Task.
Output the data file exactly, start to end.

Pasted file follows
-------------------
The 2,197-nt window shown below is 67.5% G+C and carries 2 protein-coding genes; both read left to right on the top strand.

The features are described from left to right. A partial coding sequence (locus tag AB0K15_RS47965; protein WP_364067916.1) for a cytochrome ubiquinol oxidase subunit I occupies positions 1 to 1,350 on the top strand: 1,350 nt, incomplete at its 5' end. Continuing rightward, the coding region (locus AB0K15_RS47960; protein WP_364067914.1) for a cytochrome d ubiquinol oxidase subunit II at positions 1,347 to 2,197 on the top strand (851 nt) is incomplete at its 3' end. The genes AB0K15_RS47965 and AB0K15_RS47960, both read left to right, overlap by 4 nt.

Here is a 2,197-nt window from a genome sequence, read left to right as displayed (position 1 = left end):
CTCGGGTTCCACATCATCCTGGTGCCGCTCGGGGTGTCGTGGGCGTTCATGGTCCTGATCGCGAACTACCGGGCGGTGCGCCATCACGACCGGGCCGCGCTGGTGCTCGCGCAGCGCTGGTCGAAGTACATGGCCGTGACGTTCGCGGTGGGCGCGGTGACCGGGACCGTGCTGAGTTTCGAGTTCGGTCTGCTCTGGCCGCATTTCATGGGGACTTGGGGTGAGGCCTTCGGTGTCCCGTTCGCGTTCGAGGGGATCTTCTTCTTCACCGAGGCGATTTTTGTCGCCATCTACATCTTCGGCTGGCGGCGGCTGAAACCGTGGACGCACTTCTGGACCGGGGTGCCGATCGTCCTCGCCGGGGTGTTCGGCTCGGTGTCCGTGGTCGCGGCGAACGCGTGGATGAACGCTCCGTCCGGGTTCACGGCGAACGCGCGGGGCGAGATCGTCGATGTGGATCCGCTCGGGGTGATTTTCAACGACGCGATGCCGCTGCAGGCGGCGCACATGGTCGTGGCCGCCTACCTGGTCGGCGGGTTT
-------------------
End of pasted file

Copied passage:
The 2,197-nt window shown below is 67.5% G+C and carries 2 protein-coding genes; both read left to right on the top strand.

The features are described from left to right. A partial coding sequence (locus tag AB0K15_RS47965; protein WP_364067916.1) for a cytochrome ubiquinol oxidase subunit I occupies positions 1 to 1,350 on the top strand: 1,350 nt, incomplete at its 5' end. Continuing rightward, the coding region (locus AB0K15_RS47960; protein WP_364067914.1) for a cytochrome d ubiquinol oxidase subunit II at positions 1,347 to 2,197 on the top strand (851 nt) is incomplete at its 3' end. The genes AB0K15_RS47965 and AB0K15_RS47960, both read left to right, overlap by 4 nt.

Here is a 2,197-nt window from a genome sequence, read left to right as displayed (position 1 = left end):
CTCGGGTTCCACATCATCCTGGTGCCGCTCGGGGTGTCGTGGGCGTTCATGGTCCTGATCGCGAACTACCGGGCGGTGCGCCATCACGACCGGGCCGCGCTGGTGCTCGCGCAGCGCTGGTCGAAGTACATGGCCGTGACGTTCGCGGTGGGCGCGGTGACCGGGACCGTGCTGAGTTTCGAGTTCGGTCTGCTCTGGCCGCATTTCATGGGGACTTGGGGTGAGGCCTTCGGTGTCCCGTTCGCGTTCGAGGGGATCTTCTTCTTCACCGAGGCGATTTTTGTCGCCATCTACATCTTCGGCTGGCGGCGGCTGAAACCGTGGACGCACTTCTGGACCGGGGTGCCGATCGTCCTCGCCGGGGTGTTCGGCTCGGTGTCCGTGGTCGCGGCGAACGCGTGGATGAACGCTCCGTCCGGGTTCACGGCGAACGCGCGGGGCGAGATCGTCGATGTGGATCCGCTCGGGGTGATTTTCAACGACGCGATGCCGCTGCAGGCGGCGCACATGGTCGTGGCCGCCTACCTGGTCGGCGGGTTT